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Do Utility Bills Affect Credit Scores?

Sandra MacGregor

Apr 02, 2021 5 min read

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Do Utility Bills Affect Credit Scores?
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    As you sit down to diligently pay your monthly gas and hydro bills, have you ever wondered if your utility bills appear on your credit report? Utility bills, like hydro and gas, aren’t included in your credit report because utility companies don’t generally report payments to credit bureaus. However, there’s a big caveat. Your utility bills can negatively affect your credit score if you stop making payments and the utility company sends your unpaid bills to a collection agency. 

    How Can a Utility Bill Hurt Credit Scores?

    Generally speaking, Canadian utility companies do not report a client’s payment history to the country’s two major credit bureaus (Equifax and TransUnion). Of course, if your payment history is not reported to a credit bureau, then there’s no way utility payments can influence credit scores. However, all bets are off if you stop making timely payments. 

    If your past due bills start to pile up and it looks like the utility company won’t be able to get the money you owe them, they can decide to send your debt to a collection agency. This is also known as charging off debt. A collection agency is a company that specializes in recouping unpaid debts.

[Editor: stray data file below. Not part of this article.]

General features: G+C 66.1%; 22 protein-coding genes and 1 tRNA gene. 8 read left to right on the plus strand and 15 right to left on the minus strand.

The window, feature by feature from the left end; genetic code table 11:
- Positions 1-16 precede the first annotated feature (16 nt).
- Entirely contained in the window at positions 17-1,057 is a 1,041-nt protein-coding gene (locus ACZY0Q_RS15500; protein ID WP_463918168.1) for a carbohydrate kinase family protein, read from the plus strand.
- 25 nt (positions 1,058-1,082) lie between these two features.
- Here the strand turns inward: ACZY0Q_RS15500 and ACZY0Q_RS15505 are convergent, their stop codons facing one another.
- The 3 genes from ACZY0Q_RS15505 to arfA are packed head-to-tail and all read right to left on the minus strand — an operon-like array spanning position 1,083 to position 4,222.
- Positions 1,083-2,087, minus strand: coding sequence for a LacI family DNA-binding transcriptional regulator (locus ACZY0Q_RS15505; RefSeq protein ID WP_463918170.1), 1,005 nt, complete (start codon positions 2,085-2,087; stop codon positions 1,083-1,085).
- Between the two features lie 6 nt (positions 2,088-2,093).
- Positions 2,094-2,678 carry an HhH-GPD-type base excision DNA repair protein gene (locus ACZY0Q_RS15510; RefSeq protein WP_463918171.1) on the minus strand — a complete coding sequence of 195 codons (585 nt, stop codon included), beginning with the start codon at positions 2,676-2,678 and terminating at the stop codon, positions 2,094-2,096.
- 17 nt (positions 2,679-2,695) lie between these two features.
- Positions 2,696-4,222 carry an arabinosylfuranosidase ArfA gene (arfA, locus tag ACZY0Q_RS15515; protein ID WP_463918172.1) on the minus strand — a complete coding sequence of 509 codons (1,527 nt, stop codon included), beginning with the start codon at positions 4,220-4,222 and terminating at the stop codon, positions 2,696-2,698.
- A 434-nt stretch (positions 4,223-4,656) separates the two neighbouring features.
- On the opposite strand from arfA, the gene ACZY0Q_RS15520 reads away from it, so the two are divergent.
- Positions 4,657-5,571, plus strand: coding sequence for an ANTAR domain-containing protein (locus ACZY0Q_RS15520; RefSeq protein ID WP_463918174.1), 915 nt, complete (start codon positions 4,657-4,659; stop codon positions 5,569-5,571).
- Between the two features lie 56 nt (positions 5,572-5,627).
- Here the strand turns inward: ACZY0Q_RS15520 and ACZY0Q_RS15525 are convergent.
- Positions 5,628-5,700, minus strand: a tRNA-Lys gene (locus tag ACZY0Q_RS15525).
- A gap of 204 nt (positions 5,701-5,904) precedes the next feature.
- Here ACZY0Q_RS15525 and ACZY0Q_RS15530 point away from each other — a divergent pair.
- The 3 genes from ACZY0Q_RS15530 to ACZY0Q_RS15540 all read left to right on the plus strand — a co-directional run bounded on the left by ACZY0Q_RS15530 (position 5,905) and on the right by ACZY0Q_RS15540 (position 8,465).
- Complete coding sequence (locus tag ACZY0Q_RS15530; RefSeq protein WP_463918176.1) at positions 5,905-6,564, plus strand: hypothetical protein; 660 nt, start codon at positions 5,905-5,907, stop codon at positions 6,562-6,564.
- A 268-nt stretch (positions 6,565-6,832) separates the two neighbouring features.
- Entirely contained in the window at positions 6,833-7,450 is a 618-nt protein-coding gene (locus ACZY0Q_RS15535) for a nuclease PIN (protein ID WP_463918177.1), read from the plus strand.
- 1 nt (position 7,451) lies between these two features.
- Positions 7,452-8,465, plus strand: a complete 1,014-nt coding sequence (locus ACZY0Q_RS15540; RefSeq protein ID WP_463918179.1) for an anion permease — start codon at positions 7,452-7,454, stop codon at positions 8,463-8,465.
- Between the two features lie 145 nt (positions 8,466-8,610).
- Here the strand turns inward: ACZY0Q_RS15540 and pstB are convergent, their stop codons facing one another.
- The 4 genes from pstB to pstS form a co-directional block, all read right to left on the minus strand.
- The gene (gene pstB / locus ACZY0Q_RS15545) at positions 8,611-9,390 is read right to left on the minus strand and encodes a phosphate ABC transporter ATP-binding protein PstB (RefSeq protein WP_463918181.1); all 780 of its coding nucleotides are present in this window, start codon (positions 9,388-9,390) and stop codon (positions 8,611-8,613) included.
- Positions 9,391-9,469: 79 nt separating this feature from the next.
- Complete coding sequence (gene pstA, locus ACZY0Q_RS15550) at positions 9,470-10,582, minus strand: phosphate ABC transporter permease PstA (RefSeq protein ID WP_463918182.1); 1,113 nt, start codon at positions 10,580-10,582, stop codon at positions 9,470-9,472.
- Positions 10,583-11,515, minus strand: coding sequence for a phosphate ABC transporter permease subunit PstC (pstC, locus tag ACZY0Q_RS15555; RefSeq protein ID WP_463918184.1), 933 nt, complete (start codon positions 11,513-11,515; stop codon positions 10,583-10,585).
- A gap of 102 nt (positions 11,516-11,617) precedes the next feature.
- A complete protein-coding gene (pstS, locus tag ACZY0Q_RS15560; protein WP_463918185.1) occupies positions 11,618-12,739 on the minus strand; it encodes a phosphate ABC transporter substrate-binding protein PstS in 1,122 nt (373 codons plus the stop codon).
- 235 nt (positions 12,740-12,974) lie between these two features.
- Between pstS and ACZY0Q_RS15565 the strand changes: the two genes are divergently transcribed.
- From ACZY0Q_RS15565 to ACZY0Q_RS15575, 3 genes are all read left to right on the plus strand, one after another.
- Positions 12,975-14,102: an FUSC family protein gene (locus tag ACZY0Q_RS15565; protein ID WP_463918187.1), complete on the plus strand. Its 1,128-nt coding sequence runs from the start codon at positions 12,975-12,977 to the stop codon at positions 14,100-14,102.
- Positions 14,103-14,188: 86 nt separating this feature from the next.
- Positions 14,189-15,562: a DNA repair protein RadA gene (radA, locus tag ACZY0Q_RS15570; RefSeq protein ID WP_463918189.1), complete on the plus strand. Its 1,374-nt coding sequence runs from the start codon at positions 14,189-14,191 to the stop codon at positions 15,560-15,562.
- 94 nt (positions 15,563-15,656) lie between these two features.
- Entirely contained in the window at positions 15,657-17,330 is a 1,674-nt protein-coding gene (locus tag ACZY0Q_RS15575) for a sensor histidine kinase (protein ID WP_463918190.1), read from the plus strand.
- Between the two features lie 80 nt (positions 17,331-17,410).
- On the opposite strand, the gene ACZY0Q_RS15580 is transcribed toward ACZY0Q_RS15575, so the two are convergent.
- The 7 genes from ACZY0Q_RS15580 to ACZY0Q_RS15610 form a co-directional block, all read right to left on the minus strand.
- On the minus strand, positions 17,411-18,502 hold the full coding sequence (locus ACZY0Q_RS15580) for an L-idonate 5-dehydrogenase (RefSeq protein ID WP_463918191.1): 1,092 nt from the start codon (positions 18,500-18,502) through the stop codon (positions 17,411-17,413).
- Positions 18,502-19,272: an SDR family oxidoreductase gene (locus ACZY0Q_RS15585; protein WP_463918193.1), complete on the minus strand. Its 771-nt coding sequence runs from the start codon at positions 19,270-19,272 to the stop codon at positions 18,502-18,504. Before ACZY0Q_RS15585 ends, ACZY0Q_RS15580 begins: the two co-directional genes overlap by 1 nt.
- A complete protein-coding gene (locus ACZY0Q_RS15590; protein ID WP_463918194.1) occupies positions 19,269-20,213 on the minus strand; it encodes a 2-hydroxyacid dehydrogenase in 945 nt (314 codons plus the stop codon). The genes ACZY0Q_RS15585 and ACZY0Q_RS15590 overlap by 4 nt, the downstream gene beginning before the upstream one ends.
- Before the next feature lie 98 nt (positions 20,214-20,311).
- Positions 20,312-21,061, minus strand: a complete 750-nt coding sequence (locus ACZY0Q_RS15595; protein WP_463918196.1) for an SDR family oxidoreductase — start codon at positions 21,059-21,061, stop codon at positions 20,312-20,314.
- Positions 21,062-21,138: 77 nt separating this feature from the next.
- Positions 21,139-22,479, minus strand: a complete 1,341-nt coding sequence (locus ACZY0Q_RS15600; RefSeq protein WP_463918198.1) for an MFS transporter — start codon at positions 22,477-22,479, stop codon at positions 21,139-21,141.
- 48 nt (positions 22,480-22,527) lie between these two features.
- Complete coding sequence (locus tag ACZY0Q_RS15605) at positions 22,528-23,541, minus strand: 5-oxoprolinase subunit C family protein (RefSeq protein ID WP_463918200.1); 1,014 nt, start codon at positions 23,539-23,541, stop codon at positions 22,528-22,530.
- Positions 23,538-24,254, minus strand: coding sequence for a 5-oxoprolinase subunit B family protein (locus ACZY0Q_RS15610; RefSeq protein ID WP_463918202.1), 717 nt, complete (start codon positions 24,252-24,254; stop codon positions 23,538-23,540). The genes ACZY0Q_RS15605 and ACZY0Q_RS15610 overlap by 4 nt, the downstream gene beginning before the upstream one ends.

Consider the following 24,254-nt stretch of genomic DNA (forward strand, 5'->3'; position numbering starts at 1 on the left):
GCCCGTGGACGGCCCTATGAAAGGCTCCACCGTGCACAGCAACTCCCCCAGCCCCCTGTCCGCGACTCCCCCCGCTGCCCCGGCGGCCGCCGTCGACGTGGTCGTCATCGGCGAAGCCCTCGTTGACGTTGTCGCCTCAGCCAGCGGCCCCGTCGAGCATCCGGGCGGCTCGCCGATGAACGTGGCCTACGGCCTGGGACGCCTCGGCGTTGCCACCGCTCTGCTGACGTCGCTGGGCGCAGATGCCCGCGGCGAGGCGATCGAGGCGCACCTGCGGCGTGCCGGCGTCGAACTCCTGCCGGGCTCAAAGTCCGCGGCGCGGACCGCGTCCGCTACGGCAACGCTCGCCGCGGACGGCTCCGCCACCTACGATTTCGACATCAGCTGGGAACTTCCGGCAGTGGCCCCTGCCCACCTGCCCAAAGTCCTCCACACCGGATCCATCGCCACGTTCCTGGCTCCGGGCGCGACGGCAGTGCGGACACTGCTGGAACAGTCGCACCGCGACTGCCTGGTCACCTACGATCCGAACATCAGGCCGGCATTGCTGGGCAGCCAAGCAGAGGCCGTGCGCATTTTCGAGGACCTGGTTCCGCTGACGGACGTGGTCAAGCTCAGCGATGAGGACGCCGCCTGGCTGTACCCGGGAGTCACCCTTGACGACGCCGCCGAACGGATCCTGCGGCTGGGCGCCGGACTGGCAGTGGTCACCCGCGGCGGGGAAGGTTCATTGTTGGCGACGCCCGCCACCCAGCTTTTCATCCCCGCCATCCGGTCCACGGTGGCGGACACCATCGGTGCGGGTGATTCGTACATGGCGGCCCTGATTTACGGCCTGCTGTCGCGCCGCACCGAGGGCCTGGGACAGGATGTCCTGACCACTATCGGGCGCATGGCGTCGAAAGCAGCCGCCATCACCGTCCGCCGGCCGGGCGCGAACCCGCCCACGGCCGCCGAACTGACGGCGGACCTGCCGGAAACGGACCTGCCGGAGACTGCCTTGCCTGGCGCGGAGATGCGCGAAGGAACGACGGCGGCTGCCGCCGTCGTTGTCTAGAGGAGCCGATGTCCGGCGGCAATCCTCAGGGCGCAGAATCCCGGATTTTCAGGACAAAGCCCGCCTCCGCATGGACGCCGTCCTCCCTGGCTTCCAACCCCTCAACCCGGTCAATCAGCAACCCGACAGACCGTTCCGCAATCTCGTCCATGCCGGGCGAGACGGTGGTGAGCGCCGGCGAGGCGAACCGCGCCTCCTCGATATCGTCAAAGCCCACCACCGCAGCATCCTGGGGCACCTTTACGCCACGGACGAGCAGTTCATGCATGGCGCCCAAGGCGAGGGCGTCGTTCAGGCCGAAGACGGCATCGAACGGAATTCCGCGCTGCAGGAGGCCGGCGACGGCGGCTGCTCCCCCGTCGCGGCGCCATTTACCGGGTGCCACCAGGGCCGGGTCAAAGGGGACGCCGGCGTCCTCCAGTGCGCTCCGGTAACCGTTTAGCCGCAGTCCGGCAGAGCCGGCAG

Once a collection agency assumes the debt, they will usually send a record of your account and your history of non payments to Canada’s credit reporting agencies. That record will then become part of your official credit report and at that point it will start to damage your credit score. Credit reports show any of your accounts that have been sent to collections and whether your amount owing has been paid or unpaid. The longer it takes you to make payments, the longer and more severely your credit rating will be negatively affected. 

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    What Happens If My Utility Bill is Sent to Collections?

    Once a collection agency assumes the debt, they will usually immediately report the debt and your history of non payment to a credit bureau. It’s in their interest to report your debt because threatening your credit score is one form of leverage they can use to encourage you to make good on your debt. 

    Before your account has been sent to a collection agency, the utility company should send you a notice saying that your debt is about to be charged off to a collection agency. At that point, if you have the ability to do so, you can reach out to the utility company to see if you can come up with a payment plan so that you can prevent your debt from being transferred to the collection agency.

    Once the debt goes to the collection agency, they will then begin to contact you to get payment. This can be a very stressful situation and even though there are strict rules in Canada that collection companies must follow when collecting debt, many have a general reputation as being very aggressive. (If you think a credit collection agency is being too aggressive and infringing upon your rights you can contact the Financial Consumer Agency of Canada).